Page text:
GHG Emissions - September 14, 2021
Carbon Action Network Builds Coalition Around Carbon Footprint of Buildings
A group of businesses that includes Facebook, LinkedIn, Microsoft, Salesforce and San Francisco International Airport was brought together in an initiative meant to address the impact of embodied carbon emissions within the building sector.
Building Transparency announced Sept. 8 two groups, titled ownersCAN and materialsCAN (Carbon Action Network), which will work together on the reduction of emissions from building materials.
The ownersCAN group includes owners, developers, users and managers of buildings focused on improving embodied carbon awareness within the industry, promoting the use of tools to account for and reduce these emissions and using their influence to advocate for industry action on embodied carbon. The members of ownersCAN created an Embodied Carbon Action Plan (ECAP) outlining the steps all stakeholders can take to reduce emissions throughout a building’s life cycle.
The ownCAN members include:
- Hudson Pacific Properties
- NTT Global Sourcing
- San Francisco International Airport
- Skanska Commercial Development
Meanwhile, the materialsCAN group will focus on those who own, lease, design or construct spaces and the actions they can take to better understand the carbon footprint of their projects. The groups will also focus on highlighting case studies on low-carbon buildings and promoting tools that increase knowledge of embodied carbon from various building materials.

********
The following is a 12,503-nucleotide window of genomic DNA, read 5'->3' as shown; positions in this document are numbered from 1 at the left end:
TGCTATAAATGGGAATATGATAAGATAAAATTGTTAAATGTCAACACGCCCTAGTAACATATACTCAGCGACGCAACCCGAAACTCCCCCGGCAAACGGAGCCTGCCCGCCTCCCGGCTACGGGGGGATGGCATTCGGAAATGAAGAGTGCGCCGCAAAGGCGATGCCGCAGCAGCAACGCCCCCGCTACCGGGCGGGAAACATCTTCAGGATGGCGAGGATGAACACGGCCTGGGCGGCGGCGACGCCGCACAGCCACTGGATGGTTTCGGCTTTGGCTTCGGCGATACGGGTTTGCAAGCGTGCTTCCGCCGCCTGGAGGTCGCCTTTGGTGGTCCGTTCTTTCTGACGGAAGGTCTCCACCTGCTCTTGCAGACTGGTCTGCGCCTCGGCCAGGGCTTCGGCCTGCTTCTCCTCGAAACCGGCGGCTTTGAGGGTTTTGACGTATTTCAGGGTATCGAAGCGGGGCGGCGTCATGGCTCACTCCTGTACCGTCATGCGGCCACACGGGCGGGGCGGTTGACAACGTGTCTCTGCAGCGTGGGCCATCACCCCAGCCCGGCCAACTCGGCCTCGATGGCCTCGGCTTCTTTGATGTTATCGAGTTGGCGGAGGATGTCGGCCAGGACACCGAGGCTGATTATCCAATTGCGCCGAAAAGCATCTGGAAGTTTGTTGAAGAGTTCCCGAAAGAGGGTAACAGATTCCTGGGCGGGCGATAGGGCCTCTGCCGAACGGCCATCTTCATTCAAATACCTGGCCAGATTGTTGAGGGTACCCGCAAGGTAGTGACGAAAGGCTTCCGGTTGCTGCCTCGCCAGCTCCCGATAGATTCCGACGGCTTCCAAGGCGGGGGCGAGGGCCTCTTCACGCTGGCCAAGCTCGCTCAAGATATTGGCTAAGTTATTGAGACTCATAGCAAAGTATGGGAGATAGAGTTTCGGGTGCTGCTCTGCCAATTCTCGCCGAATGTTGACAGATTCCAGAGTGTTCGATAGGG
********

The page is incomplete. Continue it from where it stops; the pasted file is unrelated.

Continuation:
The materialsCAN group includes:
- ASSA ABLOY
- Skanska USA Building
- Superior Essex
- TK Elevator
“At Building Transparency, we strive to raise awareness of embodied carbon’s role in addressing climate change and encourage leaders to set embodied carbon performance targets for their buildings and make carbon-smart procurement decisions,” Stacy Smedley, chair and executive director of Building Transparency, said in a statement. “ownersCAN and materialsCAN are crucial to educating the building industry and supporting them through the use of our free, open-access tools to benchmark, assess and reduce embodied carbon in supply chain emissions of construction materials.”
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